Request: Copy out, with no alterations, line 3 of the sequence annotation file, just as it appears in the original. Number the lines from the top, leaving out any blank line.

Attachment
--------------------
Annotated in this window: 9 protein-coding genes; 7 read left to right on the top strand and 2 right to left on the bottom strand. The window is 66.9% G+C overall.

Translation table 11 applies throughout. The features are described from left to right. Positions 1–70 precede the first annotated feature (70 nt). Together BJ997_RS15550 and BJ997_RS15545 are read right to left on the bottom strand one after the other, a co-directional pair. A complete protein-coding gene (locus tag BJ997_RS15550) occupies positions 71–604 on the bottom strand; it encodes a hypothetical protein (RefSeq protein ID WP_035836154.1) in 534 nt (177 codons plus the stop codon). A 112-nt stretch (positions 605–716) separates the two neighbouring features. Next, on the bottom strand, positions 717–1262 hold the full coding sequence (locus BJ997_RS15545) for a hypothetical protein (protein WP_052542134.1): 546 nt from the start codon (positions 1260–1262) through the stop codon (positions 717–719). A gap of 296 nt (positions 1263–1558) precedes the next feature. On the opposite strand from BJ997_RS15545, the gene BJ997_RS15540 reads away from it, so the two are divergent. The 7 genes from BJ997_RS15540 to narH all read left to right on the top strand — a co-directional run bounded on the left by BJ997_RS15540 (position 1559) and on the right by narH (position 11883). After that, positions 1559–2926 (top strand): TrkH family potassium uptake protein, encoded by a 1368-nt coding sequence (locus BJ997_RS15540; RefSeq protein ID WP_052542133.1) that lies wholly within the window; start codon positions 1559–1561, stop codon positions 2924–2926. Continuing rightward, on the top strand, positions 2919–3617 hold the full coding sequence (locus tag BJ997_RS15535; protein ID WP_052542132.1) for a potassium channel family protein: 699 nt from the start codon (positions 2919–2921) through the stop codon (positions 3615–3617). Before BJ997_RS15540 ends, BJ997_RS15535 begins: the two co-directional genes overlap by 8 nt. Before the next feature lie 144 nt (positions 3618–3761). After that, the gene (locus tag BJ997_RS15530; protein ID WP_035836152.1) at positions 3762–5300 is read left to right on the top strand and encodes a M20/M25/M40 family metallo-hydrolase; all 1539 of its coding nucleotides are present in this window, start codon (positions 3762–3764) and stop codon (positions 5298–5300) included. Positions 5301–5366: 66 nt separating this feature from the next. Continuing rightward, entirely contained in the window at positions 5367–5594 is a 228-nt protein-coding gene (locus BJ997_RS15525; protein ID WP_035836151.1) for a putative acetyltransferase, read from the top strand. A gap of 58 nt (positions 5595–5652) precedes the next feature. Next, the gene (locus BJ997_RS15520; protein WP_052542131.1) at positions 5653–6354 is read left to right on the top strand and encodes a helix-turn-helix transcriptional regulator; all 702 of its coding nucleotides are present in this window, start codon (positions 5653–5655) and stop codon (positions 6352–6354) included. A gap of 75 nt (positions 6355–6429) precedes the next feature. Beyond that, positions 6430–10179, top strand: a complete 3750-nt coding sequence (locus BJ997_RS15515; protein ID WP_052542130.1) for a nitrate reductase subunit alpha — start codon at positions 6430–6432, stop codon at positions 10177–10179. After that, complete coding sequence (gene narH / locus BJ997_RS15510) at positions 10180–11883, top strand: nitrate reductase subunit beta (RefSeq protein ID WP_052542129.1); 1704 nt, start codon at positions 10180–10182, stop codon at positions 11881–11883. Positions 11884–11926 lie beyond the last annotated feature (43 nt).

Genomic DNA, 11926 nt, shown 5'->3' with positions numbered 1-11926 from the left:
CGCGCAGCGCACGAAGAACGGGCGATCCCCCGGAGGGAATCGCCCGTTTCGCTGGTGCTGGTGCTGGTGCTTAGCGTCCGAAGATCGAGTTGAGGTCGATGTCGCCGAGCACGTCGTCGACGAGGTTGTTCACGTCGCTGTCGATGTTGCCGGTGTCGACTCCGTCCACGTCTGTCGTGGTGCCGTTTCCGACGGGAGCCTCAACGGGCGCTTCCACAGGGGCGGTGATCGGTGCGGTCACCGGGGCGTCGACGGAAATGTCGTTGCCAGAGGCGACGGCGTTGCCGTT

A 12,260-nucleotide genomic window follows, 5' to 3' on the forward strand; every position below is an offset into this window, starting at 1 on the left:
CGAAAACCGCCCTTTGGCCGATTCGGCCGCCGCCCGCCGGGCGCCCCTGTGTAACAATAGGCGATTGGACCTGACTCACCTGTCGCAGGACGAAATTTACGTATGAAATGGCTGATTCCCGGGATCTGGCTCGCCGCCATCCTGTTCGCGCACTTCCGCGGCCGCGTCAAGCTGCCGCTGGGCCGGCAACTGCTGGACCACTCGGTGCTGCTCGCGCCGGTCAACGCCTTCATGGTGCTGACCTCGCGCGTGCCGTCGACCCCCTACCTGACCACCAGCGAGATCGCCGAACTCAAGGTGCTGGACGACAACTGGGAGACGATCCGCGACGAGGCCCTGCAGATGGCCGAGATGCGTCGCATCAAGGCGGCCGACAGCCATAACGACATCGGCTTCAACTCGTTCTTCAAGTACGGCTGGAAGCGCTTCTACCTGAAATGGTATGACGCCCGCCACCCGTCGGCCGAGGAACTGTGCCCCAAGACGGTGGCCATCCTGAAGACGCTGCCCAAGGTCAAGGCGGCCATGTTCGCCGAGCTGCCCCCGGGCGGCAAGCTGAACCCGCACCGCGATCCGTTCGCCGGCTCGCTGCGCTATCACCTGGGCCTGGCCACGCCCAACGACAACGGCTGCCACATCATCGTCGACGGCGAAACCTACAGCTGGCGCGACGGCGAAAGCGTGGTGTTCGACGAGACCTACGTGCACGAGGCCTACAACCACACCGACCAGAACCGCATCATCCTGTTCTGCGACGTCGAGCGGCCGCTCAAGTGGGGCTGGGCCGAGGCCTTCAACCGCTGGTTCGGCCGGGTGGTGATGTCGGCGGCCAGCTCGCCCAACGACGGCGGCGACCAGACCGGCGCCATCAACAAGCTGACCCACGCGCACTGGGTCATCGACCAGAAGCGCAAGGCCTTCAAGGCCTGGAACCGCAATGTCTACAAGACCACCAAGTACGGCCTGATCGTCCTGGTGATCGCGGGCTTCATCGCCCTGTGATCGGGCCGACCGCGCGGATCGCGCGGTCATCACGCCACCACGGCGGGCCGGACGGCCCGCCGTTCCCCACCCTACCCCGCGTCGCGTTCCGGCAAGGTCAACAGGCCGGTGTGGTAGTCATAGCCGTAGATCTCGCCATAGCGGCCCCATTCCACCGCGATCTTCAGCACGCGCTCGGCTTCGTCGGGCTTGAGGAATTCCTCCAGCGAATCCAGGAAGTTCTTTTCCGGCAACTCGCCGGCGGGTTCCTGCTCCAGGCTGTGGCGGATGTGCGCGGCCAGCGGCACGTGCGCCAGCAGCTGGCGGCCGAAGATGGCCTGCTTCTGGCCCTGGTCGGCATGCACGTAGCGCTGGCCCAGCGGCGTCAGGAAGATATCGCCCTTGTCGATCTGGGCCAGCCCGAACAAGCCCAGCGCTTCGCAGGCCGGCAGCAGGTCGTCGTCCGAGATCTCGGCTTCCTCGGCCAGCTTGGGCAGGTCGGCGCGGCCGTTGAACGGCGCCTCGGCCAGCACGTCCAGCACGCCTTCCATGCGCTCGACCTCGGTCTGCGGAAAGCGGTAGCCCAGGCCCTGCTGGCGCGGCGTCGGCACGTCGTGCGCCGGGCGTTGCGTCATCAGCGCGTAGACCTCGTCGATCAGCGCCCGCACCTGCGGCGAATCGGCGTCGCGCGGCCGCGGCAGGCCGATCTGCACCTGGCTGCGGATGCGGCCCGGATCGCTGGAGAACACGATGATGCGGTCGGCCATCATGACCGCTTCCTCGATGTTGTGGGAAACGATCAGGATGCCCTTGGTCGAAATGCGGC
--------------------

Genomic DNA, 11926 nt, shown 5'->3' with positions numbered 1-11926 from the left: